The resistor will be in the middle of two blades put together to make one blade. Will the resistor have to touch anything while in the blade? Since both ends of the resistor have to touch the battery the resistor will touch the battery, go up the blade, turn around, and touch the other end of the battery?

    I found the ESR from a google search too. Mine could be wrong.
     
    Last edited: Sep 29, 2004
  9. Sep 29, 2004 #8

    Cliff_J

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    Battery sizes roughly give a clue of the power available.

    You'll notice an AAA, AA, C, D battery are all 1.5V so voltage doesn't change. Instead its the current they can deliver that changes (determined by the ESR) and how long they can deliver that current (determined by the capacity).

    Look at this chart:
    http://www.techlib.com/reference/batteries.html

    According to this if you use a D cell and used 12 amps (12,000 miliamps) it should last 1 hour, or if you used 6 amps it should last 2 hours. Mathimatically that's correct but remember our ESR from above? It will drastically reduce that and the more current you pull the less accurate the formula. A lot of batteries are rated for capacity at 20 hours so capacity at 1 hour its probably overrated by 5-10x. So with 12A from a D cell I'd guess maybe 6-12 mins before its dead and I might be optimistic.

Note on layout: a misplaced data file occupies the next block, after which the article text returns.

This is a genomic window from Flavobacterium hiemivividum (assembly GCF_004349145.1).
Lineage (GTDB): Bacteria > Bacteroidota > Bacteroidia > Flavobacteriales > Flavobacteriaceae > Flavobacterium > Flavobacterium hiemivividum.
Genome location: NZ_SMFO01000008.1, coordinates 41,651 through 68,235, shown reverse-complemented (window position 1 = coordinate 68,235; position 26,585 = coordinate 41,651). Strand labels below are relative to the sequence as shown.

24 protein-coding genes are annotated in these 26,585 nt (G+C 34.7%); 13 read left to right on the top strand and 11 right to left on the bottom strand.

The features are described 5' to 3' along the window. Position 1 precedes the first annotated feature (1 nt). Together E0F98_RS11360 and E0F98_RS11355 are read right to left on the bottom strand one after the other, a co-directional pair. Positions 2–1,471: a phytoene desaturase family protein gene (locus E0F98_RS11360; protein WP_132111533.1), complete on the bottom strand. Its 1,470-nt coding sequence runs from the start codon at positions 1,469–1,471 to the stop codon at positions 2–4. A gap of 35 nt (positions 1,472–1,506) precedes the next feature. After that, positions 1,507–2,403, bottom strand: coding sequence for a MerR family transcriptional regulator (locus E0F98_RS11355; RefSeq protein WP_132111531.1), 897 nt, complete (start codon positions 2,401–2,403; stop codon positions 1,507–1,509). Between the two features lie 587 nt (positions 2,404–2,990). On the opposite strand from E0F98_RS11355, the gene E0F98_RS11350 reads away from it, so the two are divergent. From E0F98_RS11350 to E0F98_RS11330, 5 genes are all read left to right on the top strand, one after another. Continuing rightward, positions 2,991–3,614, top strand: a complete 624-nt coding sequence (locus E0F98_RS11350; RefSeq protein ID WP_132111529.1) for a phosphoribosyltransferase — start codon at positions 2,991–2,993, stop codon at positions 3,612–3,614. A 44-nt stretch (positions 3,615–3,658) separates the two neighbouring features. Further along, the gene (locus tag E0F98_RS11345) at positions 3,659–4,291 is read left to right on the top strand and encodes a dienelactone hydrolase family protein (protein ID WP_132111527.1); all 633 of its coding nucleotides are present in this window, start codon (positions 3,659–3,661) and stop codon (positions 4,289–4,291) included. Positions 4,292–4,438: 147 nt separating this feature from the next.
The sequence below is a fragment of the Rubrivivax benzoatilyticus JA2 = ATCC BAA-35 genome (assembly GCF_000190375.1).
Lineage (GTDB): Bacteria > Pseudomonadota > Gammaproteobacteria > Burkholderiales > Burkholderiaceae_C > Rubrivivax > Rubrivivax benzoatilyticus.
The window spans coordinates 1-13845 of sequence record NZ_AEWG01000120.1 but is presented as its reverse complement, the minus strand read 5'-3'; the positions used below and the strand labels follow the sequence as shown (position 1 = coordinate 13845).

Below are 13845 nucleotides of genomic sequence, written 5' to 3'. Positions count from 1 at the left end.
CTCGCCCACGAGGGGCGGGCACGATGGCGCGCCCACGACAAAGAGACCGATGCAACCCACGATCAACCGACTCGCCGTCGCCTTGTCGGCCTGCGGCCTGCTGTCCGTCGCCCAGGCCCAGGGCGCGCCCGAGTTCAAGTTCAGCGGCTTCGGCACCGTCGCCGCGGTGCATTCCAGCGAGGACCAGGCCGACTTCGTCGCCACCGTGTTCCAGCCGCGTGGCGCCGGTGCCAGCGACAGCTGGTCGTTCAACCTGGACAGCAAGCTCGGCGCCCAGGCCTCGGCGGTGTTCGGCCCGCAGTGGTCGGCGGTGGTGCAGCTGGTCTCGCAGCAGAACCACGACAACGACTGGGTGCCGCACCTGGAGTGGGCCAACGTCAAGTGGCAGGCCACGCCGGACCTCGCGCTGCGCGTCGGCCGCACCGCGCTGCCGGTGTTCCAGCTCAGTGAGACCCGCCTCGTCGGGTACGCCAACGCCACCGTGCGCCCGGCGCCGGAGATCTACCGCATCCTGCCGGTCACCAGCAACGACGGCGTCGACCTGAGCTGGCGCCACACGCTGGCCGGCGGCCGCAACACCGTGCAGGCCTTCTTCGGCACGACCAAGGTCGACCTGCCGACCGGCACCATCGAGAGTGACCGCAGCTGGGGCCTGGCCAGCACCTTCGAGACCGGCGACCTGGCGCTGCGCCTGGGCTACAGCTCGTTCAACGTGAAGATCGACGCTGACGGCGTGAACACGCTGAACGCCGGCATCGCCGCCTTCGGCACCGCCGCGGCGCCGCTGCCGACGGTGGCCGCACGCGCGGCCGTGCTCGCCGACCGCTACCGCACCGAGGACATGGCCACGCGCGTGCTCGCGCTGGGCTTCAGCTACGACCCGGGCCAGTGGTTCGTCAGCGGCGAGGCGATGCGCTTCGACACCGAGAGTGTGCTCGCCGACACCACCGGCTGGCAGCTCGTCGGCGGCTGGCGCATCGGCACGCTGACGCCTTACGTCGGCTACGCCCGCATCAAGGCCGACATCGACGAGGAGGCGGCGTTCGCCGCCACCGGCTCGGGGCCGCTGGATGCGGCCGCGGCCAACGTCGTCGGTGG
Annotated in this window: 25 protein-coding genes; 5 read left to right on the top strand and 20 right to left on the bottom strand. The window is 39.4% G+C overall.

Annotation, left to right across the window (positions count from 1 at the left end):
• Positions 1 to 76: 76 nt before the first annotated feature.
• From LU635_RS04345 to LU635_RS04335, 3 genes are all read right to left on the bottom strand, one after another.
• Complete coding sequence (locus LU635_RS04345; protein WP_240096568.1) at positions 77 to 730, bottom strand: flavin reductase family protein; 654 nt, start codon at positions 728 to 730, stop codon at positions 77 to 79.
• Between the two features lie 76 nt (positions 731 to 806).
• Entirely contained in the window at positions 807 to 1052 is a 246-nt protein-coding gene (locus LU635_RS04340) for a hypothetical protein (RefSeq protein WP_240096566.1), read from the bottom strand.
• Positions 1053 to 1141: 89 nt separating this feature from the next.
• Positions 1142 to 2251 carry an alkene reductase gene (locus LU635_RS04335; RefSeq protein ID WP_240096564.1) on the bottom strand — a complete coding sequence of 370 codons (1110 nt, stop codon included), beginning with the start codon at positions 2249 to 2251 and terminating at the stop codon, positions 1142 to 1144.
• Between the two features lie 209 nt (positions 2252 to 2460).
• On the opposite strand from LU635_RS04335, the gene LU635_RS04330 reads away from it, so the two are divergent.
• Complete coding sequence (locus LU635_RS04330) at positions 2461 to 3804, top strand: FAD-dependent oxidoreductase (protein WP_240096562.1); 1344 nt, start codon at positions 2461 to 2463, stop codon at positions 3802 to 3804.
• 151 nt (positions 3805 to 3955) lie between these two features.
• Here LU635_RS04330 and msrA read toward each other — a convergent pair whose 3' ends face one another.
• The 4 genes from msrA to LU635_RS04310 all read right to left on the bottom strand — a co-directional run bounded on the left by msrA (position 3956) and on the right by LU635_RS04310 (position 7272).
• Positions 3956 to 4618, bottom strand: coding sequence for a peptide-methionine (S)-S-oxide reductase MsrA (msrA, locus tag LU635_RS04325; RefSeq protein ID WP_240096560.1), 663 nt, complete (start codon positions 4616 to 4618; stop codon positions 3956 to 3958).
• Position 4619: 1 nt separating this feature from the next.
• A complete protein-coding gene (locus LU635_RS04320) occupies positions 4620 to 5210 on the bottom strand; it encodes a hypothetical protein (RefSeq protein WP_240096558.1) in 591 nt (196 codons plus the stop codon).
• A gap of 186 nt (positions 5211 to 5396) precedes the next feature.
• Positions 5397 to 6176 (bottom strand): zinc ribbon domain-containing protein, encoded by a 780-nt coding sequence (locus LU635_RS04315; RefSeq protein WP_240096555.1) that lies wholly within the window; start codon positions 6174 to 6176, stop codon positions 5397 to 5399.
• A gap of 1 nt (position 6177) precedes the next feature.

Ok, back up from the construction for a second. Answer these questions:
    How much heat power do you need?
    How much voltage do you have with 1 cell? How about 2 cells?
    How much resistance do you need to flow the correct amount of current from that voltage?
    How long will each battery last flowing that current?

    Yes, you will need the resistor to touch the blade. You'll likely want to cover the resistor leads with heatshrink or electrical tape. Then maybe some heatsink compound to assist in the heat transfer from resistor to blade.